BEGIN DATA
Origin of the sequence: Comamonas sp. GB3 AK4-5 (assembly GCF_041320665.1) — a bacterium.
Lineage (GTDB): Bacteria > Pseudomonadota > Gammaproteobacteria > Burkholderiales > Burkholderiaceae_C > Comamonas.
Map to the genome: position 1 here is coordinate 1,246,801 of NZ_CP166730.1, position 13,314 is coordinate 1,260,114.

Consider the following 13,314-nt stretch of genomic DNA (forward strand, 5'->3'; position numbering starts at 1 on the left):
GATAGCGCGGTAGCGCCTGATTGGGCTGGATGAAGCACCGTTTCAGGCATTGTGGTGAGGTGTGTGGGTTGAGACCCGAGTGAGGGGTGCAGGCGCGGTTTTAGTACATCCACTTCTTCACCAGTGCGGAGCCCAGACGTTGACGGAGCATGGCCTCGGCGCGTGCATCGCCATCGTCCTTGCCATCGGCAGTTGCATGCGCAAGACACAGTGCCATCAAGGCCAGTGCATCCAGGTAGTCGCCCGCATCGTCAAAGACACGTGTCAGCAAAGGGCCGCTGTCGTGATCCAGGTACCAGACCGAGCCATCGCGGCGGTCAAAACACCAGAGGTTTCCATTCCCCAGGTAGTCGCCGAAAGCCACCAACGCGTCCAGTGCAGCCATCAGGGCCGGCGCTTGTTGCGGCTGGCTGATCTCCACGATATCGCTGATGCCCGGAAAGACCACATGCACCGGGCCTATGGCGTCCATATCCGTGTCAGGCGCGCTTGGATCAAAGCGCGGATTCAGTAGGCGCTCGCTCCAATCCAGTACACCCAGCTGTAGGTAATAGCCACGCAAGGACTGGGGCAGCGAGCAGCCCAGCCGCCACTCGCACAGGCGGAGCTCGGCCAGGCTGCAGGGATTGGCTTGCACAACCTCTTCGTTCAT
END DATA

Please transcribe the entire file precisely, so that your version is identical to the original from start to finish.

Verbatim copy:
Origin of the sequence: Comamonas sp. GB3 AK4-5 (assembly GCF_041320665.1) — a bacterium.
Lineage (GTDB): Bacteria > Pseudomonadota > Gammaproteobacteria > Burkholderiales > Burkholderiaceae_C > Comamonas.
Map to the genome: position 1 here is coordinate 1,246,801 of NZ_CP166730.1, position 13,314 is coordinate 1,260,114.

Consider the following 13,314-nt stretch of genomic DNA (forward strand, 5'->3'; position numbering starts at 1 on the left):
GATAGCGCGGTAGCGCCTGATTGGGCTGGATGAAGCACCGTTTCAGGCATTGTGGTGAGGTGTGTGGGTTGAGACCCGAGTGAGGGGTGCAGGCGCGGTTTTAGTACATCCACTTCTTCACCAGTGCGGAGCCCAGACGTTGACGGAGCATGGCCTCGGCGCGTGCATCGCCATCGTCCTTGCCATCGGCAGTTGCATGCGCAAGACACAGTGCCATCAAGGCCAGTGCATCCAGGTAGTCGCCCGCATCGTCAAAGACACGTGTCAGCAAAGGGCCGCTGTCGTGATCCAGGTACCAGACCGAGCCATCGCGGCGGTCAAAACACCAGAGGTTTCCATTCCCCAGGTAGTCGCCGAAAGCCACCAACGCGTCCAGTGCAGCCATCAGGGCCGGCGCTTGTTGCGGCTGGCTGATCTCCACGATATCGCTGATGCCCGGAAAGACCACATGCACCGGGCCTATGGCGTCCATATCCGTGTCAGGCGCGCTTGGATCAAAGCGCGGATTCAGTAGGCGCTCGCTCCAATCCAGTACACCCAGCTGTAGGTAATAGCCACGCAAGGACTGGGGCAGCGAGCAGCCCAGCCGCCACTCGCACAGGCGGAGCTCGGCCAGGCTGCAGGGATTGGCTTGCACAACCTCTTCGTTCAT